National Hockey League | St. Louis Blues

I honestly thought I’d die before the Blues would win a Cup. Now, not so sure.

David Perron, Jay Bouwmeester, Ryan O'Reilly
St. Louis Blues’ David Perron, center, celebrates his goal against the Boston Bruins with Jay Bouwmeester, left, and Ryan O’Reilly, right, during the third period in Game 5 of the NHL hockey Stanley Cup Final, Thursday, June 6, 2019, in Boston. (AP Photo/Michael Dwyer)

Through the wonder of, I am aware that the first hockey game I ever attended was between the St. Louis Blues and the Philadelphia Flyers on October 30, 1971.  My dad took me and, I guess, my brother.  I recall my favorite player, Garry Unger having a good game (he had a hat trick), and I remember some fighting (Unger and Noel Picard were thrown out as a result of a second period brawl)…but I wouldn’t have remembered the 4-4 tie or the fact that Blues coach Sid Abel was kicked upstairs to be the GM after that game.

What I DO remember was sitting in the dark blue seats in the upper circle.  We were situated at the goal line above where the Blues came out of their dressing room.  Since we couldn’t see the scoreboard due to the overhang of the seats above us, the old Arena had TV screens hung from the top front of every section, with a shot of the scoreboard.  That’s how we knew how much time was left.

I remember smoke wafting over the ice, because smoking is what people did in those days.  People dressed up to go to games, men in suits and women with fur coats.  To me, the Arena seemed brand new.  The yellow seats in parquet and the yellow seats at the top perfectly offset the blue seats we sat in in the middle level.  What I remember most is the action.  The goals by Unger, the fights, the intensity of a close game…it all drew me in, and I was hooked.

I followed the team through some lean years in the 70’s, even though they made the playoffs in seven of the ten years of the decade.  As Unger declined, he was replaced by Bernie Federko and Brian Sutter.  For a while my favorite player was Wayne Merrick, a solid two-way center who was traded to the California Golden Seals in 1975.  Then it was Chuck Lefley, who scored 43 goals in the season Merrick was dealt.  Lefley and Derek Sanderson, as linemates, were nicknamed The Sunshine Boys, and they were fun to watch.

Throughout my youth, I never really thought about the Blues not winning a championship.  During the 70’s, when I was growing up, nobody in St. Louis won championships.  Heck, in that decade the Blues were the only local franchise that even made the playoffs.  It was just the way it was that Montreal won in hockey, Pittsburgh won in football, and the Yankees or Reds won in baseball.  I remember getting my first car and going to games in ’79, and then getting a job as an usher to actually work at the Arena starting in 1980.  Even when the Blues lost to the Rangers in the second round after their great ’80-’81 season, I wasn’t bothered.  I figured it would come.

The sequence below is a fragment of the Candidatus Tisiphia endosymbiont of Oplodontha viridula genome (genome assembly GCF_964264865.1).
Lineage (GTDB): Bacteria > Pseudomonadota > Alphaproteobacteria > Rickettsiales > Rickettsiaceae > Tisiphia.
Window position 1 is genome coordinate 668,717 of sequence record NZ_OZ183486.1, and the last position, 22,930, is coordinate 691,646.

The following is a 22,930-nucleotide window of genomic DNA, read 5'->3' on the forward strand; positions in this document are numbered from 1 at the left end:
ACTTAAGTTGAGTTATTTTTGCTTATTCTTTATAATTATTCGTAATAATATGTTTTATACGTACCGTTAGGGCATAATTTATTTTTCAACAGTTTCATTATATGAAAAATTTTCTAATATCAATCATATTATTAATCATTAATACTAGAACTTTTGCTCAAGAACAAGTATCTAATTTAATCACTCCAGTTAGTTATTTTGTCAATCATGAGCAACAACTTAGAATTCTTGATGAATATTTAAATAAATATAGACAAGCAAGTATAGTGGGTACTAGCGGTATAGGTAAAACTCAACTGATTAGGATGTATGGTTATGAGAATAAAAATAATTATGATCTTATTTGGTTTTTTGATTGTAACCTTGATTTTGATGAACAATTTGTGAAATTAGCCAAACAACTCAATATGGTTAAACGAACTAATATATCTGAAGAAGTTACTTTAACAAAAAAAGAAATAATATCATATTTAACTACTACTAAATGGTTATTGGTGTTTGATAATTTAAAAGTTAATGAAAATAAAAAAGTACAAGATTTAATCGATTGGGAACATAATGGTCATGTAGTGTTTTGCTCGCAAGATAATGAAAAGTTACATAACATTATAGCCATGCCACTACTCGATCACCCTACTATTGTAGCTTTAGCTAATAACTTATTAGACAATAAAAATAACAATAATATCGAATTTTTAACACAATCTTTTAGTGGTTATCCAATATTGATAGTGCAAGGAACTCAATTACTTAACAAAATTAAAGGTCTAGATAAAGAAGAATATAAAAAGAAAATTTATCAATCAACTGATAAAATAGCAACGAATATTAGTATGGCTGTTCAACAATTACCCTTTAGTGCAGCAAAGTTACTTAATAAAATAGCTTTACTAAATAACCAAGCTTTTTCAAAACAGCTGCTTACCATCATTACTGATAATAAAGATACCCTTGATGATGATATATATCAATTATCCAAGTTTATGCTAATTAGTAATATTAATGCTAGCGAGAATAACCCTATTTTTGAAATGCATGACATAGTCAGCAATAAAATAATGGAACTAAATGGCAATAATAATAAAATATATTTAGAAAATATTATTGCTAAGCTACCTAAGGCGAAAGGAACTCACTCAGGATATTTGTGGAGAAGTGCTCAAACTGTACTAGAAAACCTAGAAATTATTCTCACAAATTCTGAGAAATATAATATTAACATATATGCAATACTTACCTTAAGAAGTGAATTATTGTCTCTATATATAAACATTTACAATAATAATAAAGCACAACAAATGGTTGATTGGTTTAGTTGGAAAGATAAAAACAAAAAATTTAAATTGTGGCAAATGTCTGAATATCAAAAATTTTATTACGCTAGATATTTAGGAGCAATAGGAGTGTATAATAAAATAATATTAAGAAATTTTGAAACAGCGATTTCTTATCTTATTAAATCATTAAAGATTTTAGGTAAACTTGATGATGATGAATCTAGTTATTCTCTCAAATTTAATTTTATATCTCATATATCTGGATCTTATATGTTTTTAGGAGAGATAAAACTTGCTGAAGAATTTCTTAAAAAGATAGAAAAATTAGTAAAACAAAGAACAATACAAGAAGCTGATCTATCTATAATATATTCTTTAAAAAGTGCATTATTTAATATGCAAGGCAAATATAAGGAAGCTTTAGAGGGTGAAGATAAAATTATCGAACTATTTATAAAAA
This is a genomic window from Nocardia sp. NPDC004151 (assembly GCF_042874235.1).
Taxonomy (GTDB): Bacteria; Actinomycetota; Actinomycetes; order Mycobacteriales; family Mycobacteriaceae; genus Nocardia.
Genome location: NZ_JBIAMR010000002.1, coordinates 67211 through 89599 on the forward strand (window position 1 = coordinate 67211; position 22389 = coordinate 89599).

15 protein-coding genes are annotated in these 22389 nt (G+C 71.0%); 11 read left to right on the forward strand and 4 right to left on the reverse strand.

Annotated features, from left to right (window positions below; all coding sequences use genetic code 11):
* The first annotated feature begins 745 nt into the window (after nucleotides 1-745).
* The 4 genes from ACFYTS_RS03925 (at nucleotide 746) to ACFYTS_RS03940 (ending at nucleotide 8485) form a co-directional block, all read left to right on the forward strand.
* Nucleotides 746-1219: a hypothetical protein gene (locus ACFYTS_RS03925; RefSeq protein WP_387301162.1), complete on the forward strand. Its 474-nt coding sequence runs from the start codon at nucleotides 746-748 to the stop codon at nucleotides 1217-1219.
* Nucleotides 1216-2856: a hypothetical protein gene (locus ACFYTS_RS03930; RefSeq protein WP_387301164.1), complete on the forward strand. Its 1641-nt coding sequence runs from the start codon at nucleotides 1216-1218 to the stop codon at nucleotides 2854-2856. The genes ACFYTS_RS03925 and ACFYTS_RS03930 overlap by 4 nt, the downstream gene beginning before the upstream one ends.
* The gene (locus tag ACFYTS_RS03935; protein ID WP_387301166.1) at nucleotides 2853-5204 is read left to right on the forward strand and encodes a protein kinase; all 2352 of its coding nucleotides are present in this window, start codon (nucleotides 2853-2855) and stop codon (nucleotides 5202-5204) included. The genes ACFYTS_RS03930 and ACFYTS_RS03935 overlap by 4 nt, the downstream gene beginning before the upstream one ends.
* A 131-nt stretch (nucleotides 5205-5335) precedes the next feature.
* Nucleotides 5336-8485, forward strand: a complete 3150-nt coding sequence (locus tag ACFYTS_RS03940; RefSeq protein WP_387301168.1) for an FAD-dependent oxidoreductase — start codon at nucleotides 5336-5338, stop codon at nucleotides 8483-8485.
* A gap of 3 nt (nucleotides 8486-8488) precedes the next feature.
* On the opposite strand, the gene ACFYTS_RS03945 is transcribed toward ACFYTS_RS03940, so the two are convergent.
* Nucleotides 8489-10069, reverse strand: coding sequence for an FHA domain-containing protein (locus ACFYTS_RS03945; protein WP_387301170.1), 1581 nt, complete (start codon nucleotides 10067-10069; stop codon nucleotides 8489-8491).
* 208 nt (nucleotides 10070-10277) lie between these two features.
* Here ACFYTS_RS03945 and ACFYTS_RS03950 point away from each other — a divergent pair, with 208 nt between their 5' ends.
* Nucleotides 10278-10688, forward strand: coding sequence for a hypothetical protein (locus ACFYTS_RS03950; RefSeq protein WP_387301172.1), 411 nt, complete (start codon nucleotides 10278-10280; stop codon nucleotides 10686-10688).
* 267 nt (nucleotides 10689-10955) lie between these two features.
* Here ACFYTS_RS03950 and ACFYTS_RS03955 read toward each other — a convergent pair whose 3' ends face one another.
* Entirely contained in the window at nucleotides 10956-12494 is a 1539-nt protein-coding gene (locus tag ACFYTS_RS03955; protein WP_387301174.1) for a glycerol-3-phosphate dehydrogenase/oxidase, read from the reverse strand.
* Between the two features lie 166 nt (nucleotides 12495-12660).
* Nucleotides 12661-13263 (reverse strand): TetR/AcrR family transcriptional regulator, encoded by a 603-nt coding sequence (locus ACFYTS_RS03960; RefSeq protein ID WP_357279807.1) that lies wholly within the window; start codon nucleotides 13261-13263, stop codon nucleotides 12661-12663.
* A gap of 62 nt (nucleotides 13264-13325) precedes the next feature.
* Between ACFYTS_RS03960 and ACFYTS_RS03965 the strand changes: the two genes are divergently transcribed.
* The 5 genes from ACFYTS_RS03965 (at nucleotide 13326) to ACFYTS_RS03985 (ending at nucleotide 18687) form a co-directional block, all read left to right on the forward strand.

It didn’t, obviously, for the rest of the 80’s, or the 90’s, or the first two decades of this new millennium.  As I morphed from the nine-year-old that went to that Flyers game in 1971 into the 56-year-old that gets to pretty much every game, I actually became hardened to the idea of the Blues never winning a Stanley Cup in my lifetime.  They didn’t in my dad’s life, and I figured that was our lot.  I honestly thought I’d die before the Blues won a Cup.  Now, I’m not so sure.  Happily so.

Over the years, we’ve gotten a lot of broadcasting mileage out of the heartbreak the Blues have delivered.  Whether it was the Panic Bus when things went bad, the label “the Cubs of hockey,” the knowledge that there was a curse that needed to be reversed, or the motivation of putting away my Blues golf bag or promising a Stanley Cup tattoo if they ever DID win, there was always something to talk about with the Blues.

Over these 48 years of watching the Blues for me, I’ve made a pretty solid emotional investment.  Both of my kids are die hards.  I associate with a lot of people that are like-minded in their Blues fandom.  I’m probably a little more protective of the organization than most because of my approach of enjoying the journey.

Maybe all that talk about the journey was a way of deflecting talk about never winning a Stanley Cup.  But this year…against all odds and of all years…the Blues are not only in the Stanley Cup Final, but they’re one win away from winning it all.

I’ve said it feels surreal.  It feels like a dream.  But I know it’s real.  There are many, many people that are bigger and better fans that are more invested than I am.  But I can’t tell you how happy I am and how exciting it is to me that the ST. LOUIS BLUES are One. Win. Away. From winning their first Stanley Cup.

I can’t wait for Sunday night.  If any fan base shouldn’t care about how we got to this point, it’s the Blues fan base.  And the players seem genuinely excited about winning for St. Louis, for Bob Plager and Federko and Kelly Chase and Brett Hull.

With all due respect to the championships the Cardinals have won, the one that the Rams won, and all the other exciting moments we’ve had…if the Blues win on Sunday night, it’ll be the greatest sports moment in St. Louis history, and one of the greatest nights of my life.